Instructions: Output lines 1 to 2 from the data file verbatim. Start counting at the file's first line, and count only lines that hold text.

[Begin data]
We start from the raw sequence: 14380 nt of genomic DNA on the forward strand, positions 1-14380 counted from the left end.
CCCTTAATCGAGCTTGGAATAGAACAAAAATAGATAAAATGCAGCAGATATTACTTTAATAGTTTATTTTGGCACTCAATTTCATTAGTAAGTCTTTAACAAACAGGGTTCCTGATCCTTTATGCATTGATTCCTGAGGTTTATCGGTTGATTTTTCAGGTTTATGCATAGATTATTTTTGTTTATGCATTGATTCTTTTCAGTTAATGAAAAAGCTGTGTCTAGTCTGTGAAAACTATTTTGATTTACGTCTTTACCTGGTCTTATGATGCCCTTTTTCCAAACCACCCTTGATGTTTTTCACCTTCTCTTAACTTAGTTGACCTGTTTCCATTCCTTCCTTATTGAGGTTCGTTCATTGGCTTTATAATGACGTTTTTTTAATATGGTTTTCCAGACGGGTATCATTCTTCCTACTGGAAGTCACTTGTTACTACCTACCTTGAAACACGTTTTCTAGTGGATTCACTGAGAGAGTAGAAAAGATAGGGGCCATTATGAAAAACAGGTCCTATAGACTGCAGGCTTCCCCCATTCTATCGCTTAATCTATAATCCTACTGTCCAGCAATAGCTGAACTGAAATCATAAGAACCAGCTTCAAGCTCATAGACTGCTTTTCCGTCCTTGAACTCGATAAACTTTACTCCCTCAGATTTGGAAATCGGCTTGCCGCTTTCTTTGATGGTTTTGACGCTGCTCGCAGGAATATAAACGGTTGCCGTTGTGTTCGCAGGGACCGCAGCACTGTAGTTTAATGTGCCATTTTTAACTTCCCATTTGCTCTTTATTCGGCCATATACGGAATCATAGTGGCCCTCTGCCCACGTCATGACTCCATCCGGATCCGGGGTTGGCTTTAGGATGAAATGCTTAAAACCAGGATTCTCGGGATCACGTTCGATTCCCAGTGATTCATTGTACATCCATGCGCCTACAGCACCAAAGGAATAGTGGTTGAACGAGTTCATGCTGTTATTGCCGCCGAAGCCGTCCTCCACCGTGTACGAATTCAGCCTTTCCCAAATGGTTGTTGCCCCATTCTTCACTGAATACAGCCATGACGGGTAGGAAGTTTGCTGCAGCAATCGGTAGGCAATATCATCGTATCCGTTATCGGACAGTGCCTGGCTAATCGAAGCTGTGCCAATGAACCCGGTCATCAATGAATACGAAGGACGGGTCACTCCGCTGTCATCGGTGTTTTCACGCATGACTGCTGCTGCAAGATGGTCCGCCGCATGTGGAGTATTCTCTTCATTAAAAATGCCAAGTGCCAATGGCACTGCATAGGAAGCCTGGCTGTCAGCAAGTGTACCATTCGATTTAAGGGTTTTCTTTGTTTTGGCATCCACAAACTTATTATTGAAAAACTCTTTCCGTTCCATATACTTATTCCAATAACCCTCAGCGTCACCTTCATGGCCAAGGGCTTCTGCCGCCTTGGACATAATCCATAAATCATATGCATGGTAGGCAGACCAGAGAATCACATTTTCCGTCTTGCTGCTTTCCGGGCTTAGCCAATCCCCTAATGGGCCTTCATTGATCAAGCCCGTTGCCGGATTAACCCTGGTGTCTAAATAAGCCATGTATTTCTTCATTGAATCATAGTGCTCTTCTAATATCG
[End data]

We start from the raw sequence: 14380 nt of genomic DNA on the forward strand, positions 1-14380 counted from the left end.
CCCTTAATCGAGCTTGGAATAGAACAAAAATAGATAAAATGCAGCAGATATTACTTTAATAGTTTATTTTGGCACTCAATTTCATTAGTAAGTCTTTAACAAACAGGGTTCCTGATCCTTTATGCATTGATTCCTGAGGTTTATCGGTTGATTTTTCAGGTTTATGCATAGATTATTTTTGTTTATGCATTGATTCTTTTCAGTTAATGAAAAAGCTGTGTCTAGTCTGTGAAAACTATTTTGATTTACGTCTTTACCTGGTCTTATGATGCCCTTTTTCCAAACCACCCTTGATGTTTTTCACCTTCTCTTAACTTAGTTGACCTGTTTCCATTCCTTCCTTATTGAGGTTCGTTCATTGGCTTTATAATGACGTTTTTTTAATATGGTTTTCCAGACGGGTATCATTCTTCCTACTGGAAGTCACTTGTTACTACCTACCTTGAAACACGTTTTCTAGTGGATTCACTGAGAGAGTAGAAAAGATAGGGGCCATTATGAAAAACAGGTCCTATAGACTGCAGGCTTCCCCCATTCTATCGCTTAATCTATAATCCTACTGTCCAGCAATAGCTGAACTGAAATCATAAGAACCAGCTTCAAGCTCATAGACTGCTTTTCCGTCCTTGAACTCGATAAACTTTACTCCCTCAGATTTGGAAATCGGCTTGCCGCTTTCTTTGATGGTTTTGACGCTGCTCGCAGGAATATAAACGGTTGCCGTTGTGTTCGCAGGGACCGCAGCACTGTAGTTTAATGTGCCATTTTTAACTTCCCATTTGCTCTTTATTCGGCCATATACGGAATCATAGTGGCCCTCTGCCCACGTCATGACTCCATCCGGATCCGGGGTTGGCTTTAGGATGAAATGCTTAAAACCAGGATTCTCGGGATCACGTTCGATTCCCAGTGATTCATTGTACATCCATGCGCCTACAGCACCAAAGGAATAGTGGTTGAACGAGTTCATGCTGTTATTGCCGCCGAAGCCGTCCTCCACCGTGTACGAATTCAGCCTTTCCCAAATGGTTGTTGCCCCATTCTTCACTGAATACAGCCATGACGGGTAGGAAGTTTGCTGCAGCAATCGGTAGGCAATATCATCGTATCCGTTATCGGACAGTGCCTGGCTAATCGAAGCTGTGCCAATGAACCCGGTCATCAATGAATACGAAGGACGGGTCACTCCGCTGTCATCGGTGTTTTCACGCATGACTGCTGCTGCAAGATGGTCCGCCGCATGTGGAGTATTCTCTTCATTAAAAATGCCAAGTGCCAATGGCACTGCATAGGAAGCCTGGCTGTCAGCAAGTGTACCATTCGATTTAAGGGTTTTCTTTGTTTTGGCATCCACAAACTTATTATTGAAAAACTCTTTCCGTTCCATATACTTATTCCAATAACCCTCAGCGTCACCTTCATGGCCAAGGGCTTCTGCCGCCTTGGACATAATCCATAAATCATATGCATGGTAGGCAGACCAGAGAATCACATTTTCCGTCTTGCTGCTTTCCGGGCTTAGCCAATCCCCTAATGGGCCTTCATTGATCAAGCCCGTTGCCGGATTAACCCTGGTGTCTAAATAAGCCATGTATTTCTTCATTGAATCATAGTGCTCTTCTAATATCG